I've never felt that minorities should be able to tell a country how to run itself. ... one State, no matter how large, shouldn't be able to dictate laws. That should be a national issue.

By your dictum, minority voters should never have a say. The strong should always overpower the weak and repress their desires. Really? Might makes right? REALLY? Is that what you think this country is about?
Me, I always thought that everyone had a say. It was kind of the reason this country was founded; that each citizen (aka stockholder) would be allowed to speak and have a vote.
post #56 of 65
Quote:
Originally Posted by ktappe View Post

I hate to bring reality into your little fantasy, but:
1) $51Billion is plenty of "future strategy" for Apple.

I know.
Quote:
Originally Posted by ktappe View Post

2) As shareholders, it *IS* their money. They are part owners of the company and therefore part owners of the profits. That's what being a shareholder is.

I know.
Quote:
Originally Posted by ktappe View Post

3) As part owners, they DO get to say how the company is run.

I know. But who would you like to see running Apple? Pension-fund plants? Ballmer when he gets fired from Microsoft? I don't think so.
post #57 of 65
Quote:
Originally Posted by AppleAddict2011 View Post

They own a huge chunk of Apple. They want to protect the business that they own. They calculate that this strategy will yield bigger returns than selling their interest.

If indeed you want to buy 2.2 million shares of Apple, so you can too be a major owner, then do it. Today. I guarantee you that 2.2 million shares will magically appear for sale in various lots if you put in a market order. Right now.

Then you will too have a say in how management runs the company you own.

If you actually look at the positions in Apple stock, you will see that you comment is in error:

According to Daily Finance, the top ten institutional shareholders are:
Fidelity Management & Research 53.07M
Vanguard Group, Inc. 33.86M
State Street Global Advisors (US) 31.54M
BlackRock Institutional Trust Company, N.A. 30.28M
T. Rowe Price Associates, Inc. 23.25M
Invesco PowerShares Capital Management LLC 16.09M
Janus Capital Management LLC 12.48M
Wellington Management Company, LLP 11.12M
AllianceBernstein L.P. 10.95M
Capital World Investors 10.57M

The top ten mutual fund shareholders are:
Fidelity Contrafund 16.44M
PowerShares QQQ Trust - Series 1 15.19M
Vanguard Total Stock Market Index Fund 9.57M
Vanguard 500 Index Fund 8.31M
American Funds Growth Fund of America 8.2M
Fidelity Growth Company Fund 6.33M
Vanguard Institutional Index Fund 6.53M
T. Rowe Price Growth Stock Fund 5.77M
SPDR S&P 500 ETF 6.61M
Statens Pensjonsfond Utland 6.48M

The top ten individual shareholders are:
Jobs (Steven P) 5.55M
Levinson (Arthur D) 225,015
Mansfield (Robert) 40,831
York (Jerome B) 50,000
Drexler (Millard S) 40,000
Cook (Timothy D) 13,659
Oppenheimer (Peter) 8,105
Forstall (Scott) 2,830
Gore (Albert A Jr) 1,000
Johnson (Ronald B) 288

So by any measure CalPERS DO NOT hold a "huge chunk" of Apple, and don't even show up in the listings as such. You need to square the facts with what is known to speculate accurately. they have no effective leverage when it comes to it - looking at the ownership above, holding less than half of what Jobs himself holds and les than a third of the lowest mutual or institutional holders. This is just grandstanding and posturing by CalPERS. No experienced fund manager looking at Apple performance is going to recommend interfering in board process unless the company is either being mismanaged and losing money or has demonstrated malfeasance.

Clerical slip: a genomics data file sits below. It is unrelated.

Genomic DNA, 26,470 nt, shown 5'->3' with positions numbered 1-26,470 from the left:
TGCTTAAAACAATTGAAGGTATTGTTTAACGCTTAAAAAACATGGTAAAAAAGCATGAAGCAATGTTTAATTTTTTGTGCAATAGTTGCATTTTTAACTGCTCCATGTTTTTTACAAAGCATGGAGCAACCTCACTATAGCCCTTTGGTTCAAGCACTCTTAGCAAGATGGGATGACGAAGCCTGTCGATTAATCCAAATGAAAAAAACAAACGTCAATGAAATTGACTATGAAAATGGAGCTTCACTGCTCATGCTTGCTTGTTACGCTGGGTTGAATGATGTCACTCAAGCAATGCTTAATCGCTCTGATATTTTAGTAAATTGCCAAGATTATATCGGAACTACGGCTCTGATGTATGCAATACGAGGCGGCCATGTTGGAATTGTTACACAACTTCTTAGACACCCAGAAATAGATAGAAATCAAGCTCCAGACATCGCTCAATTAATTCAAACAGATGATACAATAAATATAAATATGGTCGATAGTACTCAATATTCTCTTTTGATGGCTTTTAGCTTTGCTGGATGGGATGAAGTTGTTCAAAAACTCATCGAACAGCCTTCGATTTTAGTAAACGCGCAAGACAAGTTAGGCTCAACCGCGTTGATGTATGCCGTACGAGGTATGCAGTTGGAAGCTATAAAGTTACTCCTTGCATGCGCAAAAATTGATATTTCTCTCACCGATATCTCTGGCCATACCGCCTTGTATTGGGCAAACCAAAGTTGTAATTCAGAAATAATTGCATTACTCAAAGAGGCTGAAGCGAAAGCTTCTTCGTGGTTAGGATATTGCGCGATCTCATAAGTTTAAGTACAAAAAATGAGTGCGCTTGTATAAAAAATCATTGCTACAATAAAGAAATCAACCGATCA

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post #58 of 65
Quote:
Originally Posted by MacinTek View Post

Ooooh... Apple posts a profit and here come the socialists to ensure social (in)justice. Every year, these pension commies and unions try to muscle their way into Apple. If they succeed, Apple will face the same future as GM and Chrysler... low profits stifling R&D which leads to crappy products and poor morale.

Unions, as collective entities, should be barred from investing in corporate stocks or, doing so, relinquish their right to vote in stockholder votes... it's an obvious conflict of interest.

Keep your capitalist political comments to yourself. Unions had nothing to do with GM failing it was management. Sports has it right, whenever the team (union workers/players) fails management gets the heave ho and new managers bought in that usually get better results with the same set of employees. GM was busy building HUMMERS while Toyota was making Pruis'. How is that error the fault of a union employee? But I do totally agree that these pension people leave Apple alone.

In Germany the Union president sits on the BOD and has a say on how the company is run. Its worked out quite well for both company and employees. BTW Apple's beloved ATT is the only wireless company with unionized employees.
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post #59 of 65
Quote:
Originally Posted by ktappe View Post

I hate to bring reality into your little fantasy, but:
1) $51Billion is plenty of "future strategy" for Apple.
2) As shareholders, it *IS* their money. They are part owners of the company and therefore part owners of the profits. That's what being a shareholder is.
3) As part owners, they DO get to say how the company is run. There is nothing going on here that is illegal or even immoral. In fact, it could be argued that it's actually Apple who, by obfuscating the board-selection process and withholding profits from its co-owners (again the shareholders), is being immoral.